Autism and Facebook


How Autism and Facebook Work Together


Many people with autism spectrum disorders often have trouble communicating and relating to other people in face to face situations. This is often caused by anxiety disorders or other struggles that come with autism. Before the days of social media, this may be something that a person with autism may have to struggle with for their entire lives. Now thanks to social media sites like Facebook, people with autism spectrum disorders are finding ways to communicate with others in ways that they are comfortable with. When first starting on Facebook, people with ASD's may find it overwhelming because of the amount of things going on on the site. There are so many pages and groups available, some larger or smaller than others, that it may be difficult to find one that is just right. With the help of someone who has used Facebook in the past, users with ASD's can find their own place on the web and in conversations.

One way that Facebook has been helpful to people with autism spectrum disorders is that it takes away that potential scare that face to face communication brings. Many people with ASD's struggle to keep up face to face conversations due to things like keeping eye contact, standing too close to the person, or attempting to keep the conversation moving. Thanks to Facebook, this is no longer necessary. Facebook takes away the natural scares of body language, but it also takes away the need to keep the conversation moving. People can converse when they want to. If someone communicates with them, there is no need to reply right away. They can find a time when they are comfortable. This has helped people communicate better because they are more comfortable in the situation.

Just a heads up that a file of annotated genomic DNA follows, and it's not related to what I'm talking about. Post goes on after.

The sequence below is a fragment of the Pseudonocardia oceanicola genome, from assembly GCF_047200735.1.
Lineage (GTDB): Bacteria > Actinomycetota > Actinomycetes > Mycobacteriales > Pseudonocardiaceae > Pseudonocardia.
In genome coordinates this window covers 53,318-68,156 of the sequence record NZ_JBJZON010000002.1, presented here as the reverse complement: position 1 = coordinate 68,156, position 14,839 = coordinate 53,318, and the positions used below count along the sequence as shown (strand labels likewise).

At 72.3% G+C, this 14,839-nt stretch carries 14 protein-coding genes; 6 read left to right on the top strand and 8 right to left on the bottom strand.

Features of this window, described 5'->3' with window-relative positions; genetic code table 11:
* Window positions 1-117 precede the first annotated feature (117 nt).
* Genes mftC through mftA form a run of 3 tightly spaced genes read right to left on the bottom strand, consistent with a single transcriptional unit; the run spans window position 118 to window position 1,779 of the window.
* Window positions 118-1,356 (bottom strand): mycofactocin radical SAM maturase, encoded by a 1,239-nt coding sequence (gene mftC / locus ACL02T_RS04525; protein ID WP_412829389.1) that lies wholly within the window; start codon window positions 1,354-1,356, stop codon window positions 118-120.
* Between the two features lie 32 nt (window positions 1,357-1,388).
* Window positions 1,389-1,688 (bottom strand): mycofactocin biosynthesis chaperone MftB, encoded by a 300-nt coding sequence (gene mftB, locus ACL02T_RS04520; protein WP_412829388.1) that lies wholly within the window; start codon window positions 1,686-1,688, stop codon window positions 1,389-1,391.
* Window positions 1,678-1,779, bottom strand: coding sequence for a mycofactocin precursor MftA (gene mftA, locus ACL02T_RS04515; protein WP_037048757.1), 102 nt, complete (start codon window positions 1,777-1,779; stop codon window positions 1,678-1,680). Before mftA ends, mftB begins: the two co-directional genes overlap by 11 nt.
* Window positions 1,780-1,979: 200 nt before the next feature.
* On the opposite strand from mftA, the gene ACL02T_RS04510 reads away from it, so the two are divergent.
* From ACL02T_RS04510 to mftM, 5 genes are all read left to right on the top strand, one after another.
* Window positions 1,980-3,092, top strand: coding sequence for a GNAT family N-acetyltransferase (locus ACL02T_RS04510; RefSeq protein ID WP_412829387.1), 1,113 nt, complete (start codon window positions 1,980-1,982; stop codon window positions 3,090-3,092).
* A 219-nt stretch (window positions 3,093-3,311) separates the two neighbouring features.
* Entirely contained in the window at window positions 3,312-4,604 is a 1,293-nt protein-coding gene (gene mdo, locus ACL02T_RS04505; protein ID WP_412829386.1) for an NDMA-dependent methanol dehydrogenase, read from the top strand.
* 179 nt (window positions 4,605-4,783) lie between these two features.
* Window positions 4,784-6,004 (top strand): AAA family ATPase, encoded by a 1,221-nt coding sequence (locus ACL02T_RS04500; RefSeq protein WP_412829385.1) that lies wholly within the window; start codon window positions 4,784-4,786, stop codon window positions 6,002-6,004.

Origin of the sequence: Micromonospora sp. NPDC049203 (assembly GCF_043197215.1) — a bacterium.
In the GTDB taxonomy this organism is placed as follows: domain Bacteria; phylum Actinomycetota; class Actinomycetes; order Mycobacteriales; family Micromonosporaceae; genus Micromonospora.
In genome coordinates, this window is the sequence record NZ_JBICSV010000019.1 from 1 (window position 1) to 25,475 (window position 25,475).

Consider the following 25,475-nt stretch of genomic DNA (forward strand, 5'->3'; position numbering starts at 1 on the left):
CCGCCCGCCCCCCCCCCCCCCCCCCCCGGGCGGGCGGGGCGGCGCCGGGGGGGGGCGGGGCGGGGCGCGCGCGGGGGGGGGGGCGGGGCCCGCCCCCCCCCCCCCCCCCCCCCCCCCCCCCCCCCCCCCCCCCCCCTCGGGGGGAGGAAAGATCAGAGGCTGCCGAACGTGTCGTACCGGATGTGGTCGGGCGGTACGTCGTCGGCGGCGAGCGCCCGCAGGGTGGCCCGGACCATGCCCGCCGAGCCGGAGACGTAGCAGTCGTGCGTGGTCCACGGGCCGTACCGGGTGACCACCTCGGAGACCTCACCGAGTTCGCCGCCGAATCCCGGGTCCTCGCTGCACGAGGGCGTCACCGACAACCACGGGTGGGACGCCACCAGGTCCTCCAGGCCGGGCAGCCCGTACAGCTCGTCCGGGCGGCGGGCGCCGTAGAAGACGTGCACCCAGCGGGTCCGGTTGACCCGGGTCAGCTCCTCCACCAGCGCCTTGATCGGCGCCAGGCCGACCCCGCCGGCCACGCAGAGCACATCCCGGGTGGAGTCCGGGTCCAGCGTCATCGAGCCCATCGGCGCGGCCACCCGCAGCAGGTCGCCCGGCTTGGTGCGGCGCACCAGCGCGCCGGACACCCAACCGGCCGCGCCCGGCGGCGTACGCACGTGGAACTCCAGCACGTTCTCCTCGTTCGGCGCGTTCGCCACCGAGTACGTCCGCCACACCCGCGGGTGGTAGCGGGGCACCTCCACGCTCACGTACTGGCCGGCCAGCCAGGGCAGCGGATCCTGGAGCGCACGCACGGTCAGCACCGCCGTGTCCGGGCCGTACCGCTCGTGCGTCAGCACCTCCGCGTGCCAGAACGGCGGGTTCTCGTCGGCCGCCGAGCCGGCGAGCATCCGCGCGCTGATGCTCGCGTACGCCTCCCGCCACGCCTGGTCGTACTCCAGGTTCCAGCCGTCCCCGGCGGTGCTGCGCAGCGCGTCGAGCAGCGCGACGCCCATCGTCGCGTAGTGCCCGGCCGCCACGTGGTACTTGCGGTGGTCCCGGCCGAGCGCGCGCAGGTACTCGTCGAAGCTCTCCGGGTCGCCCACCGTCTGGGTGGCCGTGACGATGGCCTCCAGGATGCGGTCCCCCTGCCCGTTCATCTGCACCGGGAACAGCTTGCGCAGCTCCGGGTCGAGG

Facebook also helps people with ASD's find others with similar interests to talk to. Often times, people with ASD's are told that their interests are "too weird" to talk about. Facebook eliminates this problem because of the amount of users it has. Users can simply search for an interest of theirs on Facebook and can quickly find groups or pages based around that interest to contribute to. This takes away the feeling that no one has the same interest as them, and it gives people something to talk about with others who like to talk about the same things.

References:
https://www.autismspeaks.org/node/110116
http://autismdigest.com/the-social-magic-of-facebook-for-adults-on-the-spectrum/